China Construction Communications Co., CCCC, 1800 hk, 601800, dropped another 5% + in Hong Kong. It has now dropped over 10% in Hong Kong since 4/21/16 on disappointing 1st quarter new contracts. The latest drop has been less severe in Shanghai, but has shown a greater year to date drop of 13.7%.
While much has been made recently over a China rebound, thanks to construction activities and commodities related to a housing price resurgence, (primarily in tier 1 cities), market optimism has not spread to this mainly infrastructure construction company. (Infrastructure revenues = 86% of 2015 annual revenues).
The latest price drop has been blamed on q1’s new contracts, which showed only a 2% increase from the prior year. This drop brought a downside risk prediction from Nomura, which projected a target price of 10.06 at buy. Despite the lower year on year increase, CCCC reportedly held onto its guidance which was a 9.6%% increase in new projects and a 6.0% increase in revenue, stating that the start of the year was not reflective of the full year.
In fairness, historical quarterly earnings have fluctuated based on the quarter, with the final quarter at the highest.
Historical Data based on hkex filings; 1Q 2016 from press report.
While the company may state that the first quarter is its slowest, as is born out in historical comparisons, the decline of 2014 and minimal growth from 1q, 2014 indicates good reason for skepticism.
Full quarterly results have yet been released for 2016 on the Hong Kong Exchange. However, its last annual release showed a continuting downward trend in ROE.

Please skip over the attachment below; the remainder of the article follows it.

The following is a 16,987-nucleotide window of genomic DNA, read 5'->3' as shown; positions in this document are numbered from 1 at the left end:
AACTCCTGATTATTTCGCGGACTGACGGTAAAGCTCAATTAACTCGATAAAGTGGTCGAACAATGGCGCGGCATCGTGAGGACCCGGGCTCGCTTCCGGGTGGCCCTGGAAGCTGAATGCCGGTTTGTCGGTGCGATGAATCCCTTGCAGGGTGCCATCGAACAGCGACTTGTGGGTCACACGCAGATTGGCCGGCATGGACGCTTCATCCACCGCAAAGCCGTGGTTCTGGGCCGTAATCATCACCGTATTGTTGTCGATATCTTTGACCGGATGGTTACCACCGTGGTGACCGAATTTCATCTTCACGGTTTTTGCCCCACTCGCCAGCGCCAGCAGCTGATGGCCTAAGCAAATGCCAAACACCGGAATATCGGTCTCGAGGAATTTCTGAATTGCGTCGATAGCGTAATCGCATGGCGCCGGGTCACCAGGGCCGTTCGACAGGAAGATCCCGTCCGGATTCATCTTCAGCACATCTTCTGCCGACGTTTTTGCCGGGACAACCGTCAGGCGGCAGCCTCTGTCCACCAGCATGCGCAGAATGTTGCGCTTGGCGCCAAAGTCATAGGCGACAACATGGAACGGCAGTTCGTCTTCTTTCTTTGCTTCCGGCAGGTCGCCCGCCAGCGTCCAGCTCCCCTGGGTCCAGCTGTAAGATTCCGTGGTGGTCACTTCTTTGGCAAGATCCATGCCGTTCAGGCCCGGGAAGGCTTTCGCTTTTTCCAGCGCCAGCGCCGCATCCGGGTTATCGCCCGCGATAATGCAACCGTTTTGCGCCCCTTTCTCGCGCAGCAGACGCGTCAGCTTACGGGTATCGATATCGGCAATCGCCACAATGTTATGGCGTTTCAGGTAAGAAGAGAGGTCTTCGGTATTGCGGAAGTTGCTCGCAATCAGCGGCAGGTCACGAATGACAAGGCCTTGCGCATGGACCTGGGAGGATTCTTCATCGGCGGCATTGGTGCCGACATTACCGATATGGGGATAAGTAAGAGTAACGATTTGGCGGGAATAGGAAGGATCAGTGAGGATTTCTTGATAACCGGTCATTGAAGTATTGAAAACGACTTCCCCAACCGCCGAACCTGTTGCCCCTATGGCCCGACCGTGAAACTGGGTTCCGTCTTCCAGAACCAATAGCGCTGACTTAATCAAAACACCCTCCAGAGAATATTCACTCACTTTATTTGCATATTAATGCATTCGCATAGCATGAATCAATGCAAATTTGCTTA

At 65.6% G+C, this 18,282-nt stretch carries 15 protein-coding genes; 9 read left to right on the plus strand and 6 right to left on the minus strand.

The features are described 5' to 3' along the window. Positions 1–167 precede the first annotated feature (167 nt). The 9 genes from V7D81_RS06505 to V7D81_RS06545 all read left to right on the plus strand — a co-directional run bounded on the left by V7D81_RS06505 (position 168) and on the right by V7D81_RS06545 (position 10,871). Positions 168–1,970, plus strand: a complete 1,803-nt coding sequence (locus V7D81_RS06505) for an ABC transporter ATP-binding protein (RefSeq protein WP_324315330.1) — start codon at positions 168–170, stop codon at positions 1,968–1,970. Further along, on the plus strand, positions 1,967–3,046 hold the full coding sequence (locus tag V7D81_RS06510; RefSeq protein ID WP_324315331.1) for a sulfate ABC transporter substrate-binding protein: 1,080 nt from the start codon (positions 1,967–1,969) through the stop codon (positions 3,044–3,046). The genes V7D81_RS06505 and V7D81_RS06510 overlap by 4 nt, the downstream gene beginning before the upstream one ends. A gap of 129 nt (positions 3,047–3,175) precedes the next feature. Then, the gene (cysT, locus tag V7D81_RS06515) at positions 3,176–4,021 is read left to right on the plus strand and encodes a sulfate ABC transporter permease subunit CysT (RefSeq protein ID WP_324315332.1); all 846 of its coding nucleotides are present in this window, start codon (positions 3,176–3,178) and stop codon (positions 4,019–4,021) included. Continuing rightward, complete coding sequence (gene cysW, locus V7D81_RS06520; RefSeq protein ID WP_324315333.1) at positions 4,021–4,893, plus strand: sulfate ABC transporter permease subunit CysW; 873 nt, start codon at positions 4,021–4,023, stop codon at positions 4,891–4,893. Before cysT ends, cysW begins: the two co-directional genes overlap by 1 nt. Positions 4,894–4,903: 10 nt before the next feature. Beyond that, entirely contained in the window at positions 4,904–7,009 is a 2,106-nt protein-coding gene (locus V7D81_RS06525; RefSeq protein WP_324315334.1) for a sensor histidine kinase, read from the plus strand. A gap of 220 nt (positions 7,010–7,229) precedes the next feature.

A summary of the annual report of this 112,000 employee firm follows:
|*Helped by effect Tx rate drop – from 21.1% to 19.1% due to “high-tech” enterprise qualification|
|**Mid term Note, MTN – ISSUED 12/14; INTEREST GENERATED BUT NOT DECLARED; COUNTED AS EQUITY|
Source: HK Filings
The company has limited means to match its 2015 performance growth or its projected goals. While it has been pushing to add international exposure, revenue outside of China represented only 19% of the total for 2015. The company has primarily been investing outside of China in Hong Kong, Macao and Africa but has been prohibited from working on any road projects funded by the World Bank until 2017, due to fraudulent practices found on a road project in the Phillipines in 2009. The company is therefore primarily dependent upon infrastructure projects in China, which have approached saturation, are heavily indebted and have questionable ability to repay debt let alone turn a profit.
Conclusion – CCCC, the dominant China infrastructure SOE company has dropped significantly over the last 12 months but uncertainty in future earnings adds extreme risk to its valuation. Comparing Financial Times projections to Company projections, shows the Hong Kong listing price to have room to fall, particularly since the company itself projects only 6% annual revenue growth and with 2% year on year for the first quarter.